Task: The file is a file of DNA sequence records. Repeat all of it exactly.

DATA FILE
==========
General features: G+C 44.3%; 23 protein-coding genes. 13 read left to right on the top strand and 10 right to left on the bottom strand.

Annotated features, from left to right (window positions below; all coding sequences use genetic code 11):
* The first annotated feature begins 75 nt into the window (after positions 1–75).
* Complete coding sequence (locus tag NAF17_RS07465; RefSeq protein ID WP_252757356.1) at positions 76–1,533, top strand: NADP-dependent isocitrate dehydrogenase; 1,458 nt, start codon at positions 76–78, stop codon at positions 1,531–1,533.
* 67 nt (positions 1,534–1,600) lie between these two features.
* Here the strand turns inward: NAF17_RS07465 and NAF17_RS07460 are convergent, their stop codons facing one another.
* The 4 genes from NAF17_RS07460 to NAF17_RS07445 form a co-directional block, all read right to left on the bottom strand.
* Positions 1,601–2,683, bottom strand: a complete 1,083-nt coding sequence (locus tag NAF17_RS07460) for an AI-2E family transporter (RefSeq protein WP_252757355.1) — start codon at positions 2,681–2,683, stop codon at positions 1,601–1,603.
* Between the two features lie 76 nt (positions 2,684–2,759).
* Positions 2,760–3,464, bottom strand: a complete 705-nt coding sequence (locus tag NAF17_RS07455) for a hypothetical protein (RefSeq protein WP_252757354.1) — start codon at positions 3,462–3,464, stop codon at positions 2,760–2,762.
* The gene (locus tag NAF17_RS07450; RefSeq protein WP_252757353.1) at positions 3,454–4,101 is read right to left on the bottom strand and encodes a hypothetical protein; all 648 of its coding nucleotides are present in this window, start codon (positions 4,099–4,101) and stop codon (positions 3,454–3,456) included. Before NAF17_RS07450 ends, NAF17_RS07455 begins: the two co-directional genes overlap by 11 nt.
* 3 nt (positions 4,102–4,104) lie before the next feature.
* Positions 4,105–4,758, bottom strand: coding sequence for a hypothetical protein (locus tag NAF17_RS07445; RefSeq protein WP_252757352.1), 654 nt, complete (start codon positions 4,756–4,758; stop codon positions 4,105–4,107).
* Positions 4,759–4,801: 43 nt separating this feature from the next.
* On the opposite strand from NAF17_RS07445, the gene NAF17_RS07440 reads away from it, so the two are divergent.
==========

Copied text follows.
General features: G+C 44.3%; 23 protein-coding genes. 13 read left to right on the top strand and 10 right to left on the bottom strand.

Annotated features, from left to right (window positions below; all coding sequences use genetic code 11):
* The first annotated feature begins 75 nt into the window (after positions 1–75).
* Complete coding sequence (locus tag NAF17_RS07465; RefSeq protein ID WP_252757356.1) at positions 76–1,533, top strand: NADP-dependent isocitrate dehydrogenase; 1,458 nt, start codon at positions 76–78, stop codon at positions 1,531–1,533.
* 67 nt (positions 1,534–1,600) lie between these two features.
* Here the strand turns inward: NAF17_RS07465 and NAF17_RS07460 are convergent, their stop codons facing one another.
* The 4 genes from NAF17_RS07460 to NAF17_RS07445 form a co-directional block, all read right to left on the bottom strand.
* Positions 1,601–2,683, bottom strand: a complete 1,083-nt coding sequence (locus tag NAF17_RS07460) for an AI-2E family transporter (RefSeq protein WP_252757355.1) — start codon at positions 2,681–2,683, stop codon at positions 1,601–1,603.
* Between the two features lie 76 nt (positions 2,684–2,759).
* Positions 2,760–3,464, bottom strand: a complete 705-nt coding sequence (locus tag NAF17_RS07455) for a hypothetical protein (RefSeq protein WP_252757354.1) — start codon at positions 3,462–3,464, stop codon at positions 2,760–2,762.
* The gene (locus tag NAF17_RS07450; RefSeq protein WP_252757353.1) at positions 3,454–4,101 is read right to left on the bottom strand and encodes a hypothetical protein; all 648 of its coding nucleotides are present in this window, start codon (positions 4,099–4,101) and stop codon (positions 3,454–3,456) included. Before NAF17_RS07450 ends, NAF17_RS07455 begins: the two co-directional genes overlap by 11 nt.
* 3 nt (positions 4,102–4,104) lie before the next feature.
* Positions 4,105–4,758, bottom strand: coding sequence for a hypothetical protein (locus tag NAF17_RS07445; RefSeq protein WP_252757352.1), 654 nt, complete (start codon positions 4,756–4,758; stop codon positions 4,105–4,107).
* Positions 4,759–4,801: 43 nt separating this feature from the next.
* On the opposite strand from NAF17_RS07445, the gene NAF17_RS07440 reads away from it, so the two are divergent.